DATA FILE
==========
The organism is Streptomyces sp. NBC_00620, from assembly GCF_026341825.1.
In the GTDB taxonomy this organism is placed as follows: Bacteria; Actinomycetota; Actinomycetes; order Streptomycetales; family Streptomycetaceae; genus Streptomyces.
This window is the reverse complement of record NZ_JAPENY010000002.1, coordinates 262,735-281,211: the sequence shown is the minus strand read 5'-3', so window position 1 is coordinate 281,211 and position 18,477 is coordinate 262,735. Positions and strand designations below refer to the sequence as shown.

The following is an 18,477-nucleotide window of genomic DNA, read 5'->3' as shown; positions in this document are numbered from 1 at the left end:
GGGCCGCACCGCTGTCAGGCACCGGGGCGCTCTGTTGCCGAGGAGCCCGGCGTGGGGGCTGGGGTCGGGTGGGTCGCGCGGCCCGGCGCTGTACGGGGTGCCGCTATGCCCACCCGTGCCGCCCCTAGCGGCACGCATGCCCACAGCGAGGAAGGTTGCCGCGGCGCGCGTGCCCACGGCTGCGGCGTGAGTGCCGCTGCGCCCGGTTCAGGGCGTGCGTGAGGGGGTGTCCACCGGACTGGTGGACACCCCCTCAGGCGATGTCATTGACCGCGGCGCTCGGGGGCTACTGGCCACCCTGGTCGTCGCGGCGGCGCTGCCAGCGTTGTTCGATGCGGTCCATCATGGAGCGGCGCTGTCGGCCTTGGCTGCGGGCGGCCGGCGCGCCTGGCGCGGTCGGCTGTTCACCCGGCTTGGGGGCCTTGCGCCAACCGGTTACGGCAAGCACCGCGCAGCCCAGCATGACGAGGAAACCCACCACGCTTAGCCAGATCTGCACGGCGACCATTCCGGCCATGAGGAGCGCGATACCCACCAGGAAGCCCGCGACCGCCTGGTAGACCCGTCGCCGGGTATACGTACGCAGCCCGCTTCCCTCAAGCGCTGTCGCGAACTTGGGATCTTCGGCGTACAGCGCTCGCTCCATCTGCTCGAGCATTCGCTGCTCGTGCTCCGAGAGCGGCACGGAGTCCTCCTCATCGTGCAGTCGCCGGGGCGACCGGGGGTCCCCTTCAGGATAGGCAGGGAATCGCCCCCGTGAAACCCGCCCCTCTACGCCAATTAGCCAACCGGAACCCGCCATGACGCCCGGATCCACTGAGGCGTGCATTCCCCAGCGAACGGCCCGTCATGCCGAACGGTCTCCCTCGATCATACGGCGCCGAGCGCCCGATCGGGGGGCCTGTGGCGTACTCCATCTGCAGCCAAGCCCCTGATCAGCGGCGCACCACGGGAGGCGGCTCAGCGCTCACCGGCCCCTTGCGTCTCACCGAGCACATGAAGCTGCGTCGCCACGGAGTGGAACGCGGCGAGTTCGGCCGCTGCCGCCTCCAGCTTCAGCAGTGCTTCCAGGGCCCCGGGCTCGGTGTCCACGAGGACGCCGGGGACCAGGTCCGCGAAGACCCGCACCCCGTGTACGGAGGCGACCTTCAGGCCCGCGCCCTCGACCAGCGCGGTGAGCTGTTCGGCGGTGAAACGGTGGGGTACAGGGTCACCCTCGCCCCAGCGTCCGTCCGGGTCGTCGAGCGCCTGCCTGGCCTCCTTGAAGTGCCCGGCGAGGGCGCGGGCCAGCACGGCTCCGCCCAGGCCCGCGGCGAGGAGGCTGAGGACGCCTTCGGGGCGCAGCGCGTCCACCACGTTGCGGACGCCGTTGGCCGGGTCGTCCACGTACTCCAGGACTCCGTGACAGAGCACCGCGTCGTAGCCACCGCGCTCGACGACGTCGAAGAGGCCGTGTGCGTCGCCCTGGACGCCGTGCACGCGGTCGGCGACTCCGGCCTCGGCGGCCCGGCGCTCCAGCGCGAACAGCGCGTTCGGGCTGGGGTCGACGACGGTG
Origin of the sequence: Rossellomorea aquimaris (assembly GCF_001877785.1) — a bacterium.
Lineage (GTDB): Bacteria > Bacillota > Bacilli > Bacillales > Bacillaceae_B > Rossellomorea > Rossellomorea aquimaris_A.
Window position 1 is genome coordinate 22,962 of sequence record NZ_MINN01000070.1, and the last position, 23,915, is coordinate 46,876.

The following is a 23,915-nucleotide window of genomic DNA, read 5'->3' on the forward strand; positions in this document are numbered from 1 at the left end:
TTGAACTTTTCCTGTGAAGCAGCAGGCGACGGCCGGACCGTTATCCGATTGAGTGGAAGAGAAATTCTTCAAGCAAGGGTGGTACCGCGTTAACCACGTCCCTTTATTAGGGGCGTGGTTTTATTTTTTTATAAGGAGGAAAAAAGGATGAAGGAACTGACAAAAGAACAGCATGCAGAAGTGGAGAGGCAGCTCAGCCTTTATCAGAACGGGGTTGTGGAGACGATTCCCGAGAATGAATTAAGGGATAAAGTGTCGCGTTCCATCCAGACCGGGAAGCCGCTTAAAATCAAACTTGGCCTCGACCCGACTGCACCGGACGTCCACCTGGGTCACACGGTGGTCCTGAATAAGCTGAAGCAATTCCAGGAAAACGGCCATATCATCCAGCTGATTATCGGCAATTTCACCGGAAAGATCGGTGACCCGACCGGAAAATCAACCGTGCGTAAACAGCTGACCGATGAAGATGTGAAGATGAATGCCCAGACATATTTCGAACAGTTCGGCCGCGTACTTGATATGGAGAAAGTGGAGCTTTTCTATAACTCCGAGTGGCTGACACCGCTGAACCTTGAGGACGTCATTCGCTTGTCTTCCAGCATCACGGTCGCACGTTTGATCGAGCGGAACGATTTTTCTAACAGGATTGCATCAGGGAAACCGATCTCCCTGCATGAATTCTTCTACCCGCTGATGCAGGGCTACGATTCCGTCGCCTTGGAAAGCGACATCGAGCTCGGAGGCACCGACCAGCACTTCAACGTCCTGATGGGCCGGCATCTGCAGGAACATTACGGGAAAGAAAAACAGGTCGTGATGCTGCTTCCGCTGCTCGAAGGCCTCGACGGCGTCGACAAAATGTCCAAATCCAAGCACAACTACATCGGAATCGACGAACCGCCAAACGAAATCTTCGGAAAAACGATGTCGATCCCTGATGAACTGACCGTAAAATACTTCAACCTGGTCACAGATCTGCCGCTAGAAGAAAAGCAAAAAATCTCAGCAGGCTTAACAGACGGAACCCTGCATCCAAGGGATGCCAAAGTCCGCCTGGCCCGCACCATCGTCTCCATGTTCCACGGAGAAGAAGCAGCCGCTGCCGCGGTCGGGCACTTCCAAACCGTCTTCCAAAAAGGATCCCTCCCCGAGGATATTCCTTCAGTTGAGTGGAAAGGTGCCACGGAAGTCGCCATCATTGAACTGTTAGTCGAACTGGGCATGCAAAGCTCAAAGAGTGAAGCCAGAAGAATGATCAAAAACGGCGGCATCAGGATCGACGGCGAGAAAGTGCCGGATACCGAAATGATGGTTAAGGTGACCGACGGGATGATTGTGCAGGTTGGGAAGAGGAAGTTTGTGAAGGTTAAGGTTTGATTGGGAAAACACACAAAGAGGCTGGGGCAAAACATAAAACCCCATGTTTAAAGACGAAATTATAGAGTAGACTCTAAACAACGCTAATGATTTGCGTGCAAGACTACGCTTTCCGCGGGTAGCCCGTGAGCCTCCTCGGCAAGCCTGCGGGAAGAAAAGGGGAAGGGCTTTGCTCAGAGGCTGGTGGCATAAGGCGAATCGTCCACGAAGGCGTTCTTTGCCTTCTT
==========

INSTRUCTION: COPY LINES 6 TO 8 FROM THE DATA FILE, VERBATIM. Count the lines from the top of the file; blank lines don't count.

Origin of the sequence: Rossellomorea aquimaris (assembly GCF_001877785.1) — a bacterium.
Lineage (GTDB): Bacteria > Bacillota > Bacilli > Bacillales > Bacillaceae_B > Rossellomorea > Rossellomorea aquimaris_A.
Window position 1 is genome coordinate 22,962 of sequence record NZ_MINN01000070.1, and the last position, 23,915, is coordinate 46,876.